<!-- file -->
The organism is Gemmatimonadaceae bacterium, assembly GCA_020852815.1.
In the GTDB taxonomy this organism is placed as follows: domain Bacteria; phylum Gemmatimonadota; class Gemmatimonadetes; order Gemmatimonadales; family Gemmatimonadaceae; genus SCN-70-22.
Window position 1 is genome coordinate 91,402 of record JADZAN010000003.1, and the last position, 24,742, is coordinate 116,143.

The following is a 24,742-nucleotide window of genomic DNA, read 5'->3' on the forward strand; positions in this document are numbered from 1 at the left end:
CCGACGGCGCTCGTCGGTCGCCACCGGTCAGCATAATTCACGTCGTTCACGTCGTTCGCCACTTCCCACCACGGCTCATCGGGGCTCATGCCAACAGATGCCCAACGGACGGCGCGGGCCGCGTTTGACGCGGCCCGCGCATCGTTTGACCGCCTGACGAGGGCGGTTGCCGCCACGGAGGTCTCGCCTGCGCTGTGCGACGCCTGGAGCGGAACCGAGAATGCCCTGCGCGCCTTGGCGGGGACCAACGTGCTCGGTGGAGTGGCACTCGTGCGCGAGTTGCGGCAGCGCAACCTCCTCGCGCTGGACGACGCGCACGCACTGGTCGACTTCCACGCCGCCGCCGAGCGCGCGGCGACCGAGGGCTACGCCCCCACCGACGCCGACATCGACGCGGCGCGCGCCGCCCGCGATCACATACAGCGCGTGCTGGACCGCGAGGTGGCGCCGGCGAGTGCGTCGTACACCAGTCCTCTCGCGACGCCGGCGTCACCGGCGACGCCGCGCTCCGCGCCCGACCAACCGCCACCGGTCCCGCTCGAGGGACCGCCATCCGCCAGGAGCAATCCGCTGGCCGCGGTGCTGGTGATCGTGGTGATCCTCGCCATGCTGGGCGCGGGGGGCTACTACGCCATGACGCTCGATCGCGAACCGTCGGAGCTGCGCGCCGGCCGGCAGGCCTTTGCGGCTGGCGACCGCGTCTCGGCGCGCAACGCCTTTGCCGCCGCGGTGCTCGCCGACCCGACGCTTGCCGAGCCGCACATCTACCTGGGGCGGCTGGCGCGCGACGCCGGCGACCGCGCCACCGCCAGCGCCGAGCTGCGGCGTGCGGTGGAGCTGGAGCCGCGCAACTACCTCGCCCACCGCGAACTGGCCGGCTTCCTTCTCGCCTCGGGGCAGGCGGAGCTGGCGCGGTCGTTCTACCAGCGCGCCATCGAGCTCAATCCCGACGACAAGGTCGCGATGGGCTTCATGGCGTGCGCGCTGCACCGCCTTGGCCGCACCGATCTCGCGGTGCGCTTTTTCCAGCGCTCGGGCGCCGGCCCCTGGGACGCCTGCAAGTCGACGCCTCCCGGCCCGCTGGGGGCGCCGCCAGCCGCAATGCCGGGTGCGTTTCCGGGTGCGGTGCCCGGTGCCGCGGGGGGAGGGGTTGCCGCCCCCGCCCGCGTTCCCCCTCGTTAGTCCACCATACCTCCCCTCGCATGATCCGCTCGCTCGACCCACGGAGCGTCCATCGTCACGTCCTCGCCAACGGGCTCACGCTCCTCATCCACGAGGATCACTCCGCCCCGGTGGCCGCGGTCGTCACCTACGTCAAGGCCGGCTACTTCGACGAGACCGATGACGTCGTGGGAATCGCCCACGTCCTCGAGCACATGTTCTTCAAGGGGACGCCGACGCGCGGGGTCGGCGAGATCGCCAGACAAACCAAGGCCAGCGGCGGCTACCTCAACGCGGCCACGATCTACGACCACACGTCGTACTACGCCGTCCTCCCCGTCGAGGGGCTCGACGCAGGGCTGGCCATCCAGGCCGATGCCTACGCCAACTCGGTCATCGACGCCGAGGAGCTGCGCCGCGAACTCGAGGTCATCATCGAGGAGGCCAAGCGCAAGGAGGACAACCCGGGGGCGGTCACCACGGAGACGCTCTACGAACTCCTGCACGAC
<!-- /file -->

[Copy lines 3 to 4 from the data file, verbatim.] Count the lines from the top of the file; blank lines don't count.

Window position 1 is genome coordinate 91,402 of record JADZAN010000003.1, and the last position, 24,742, is coordinate 116,143.

The following is a 24,742-nucleotide window of genomic DNA, read 5'->3' on the forward strand; positions in this document are numbered from 1 at the left end: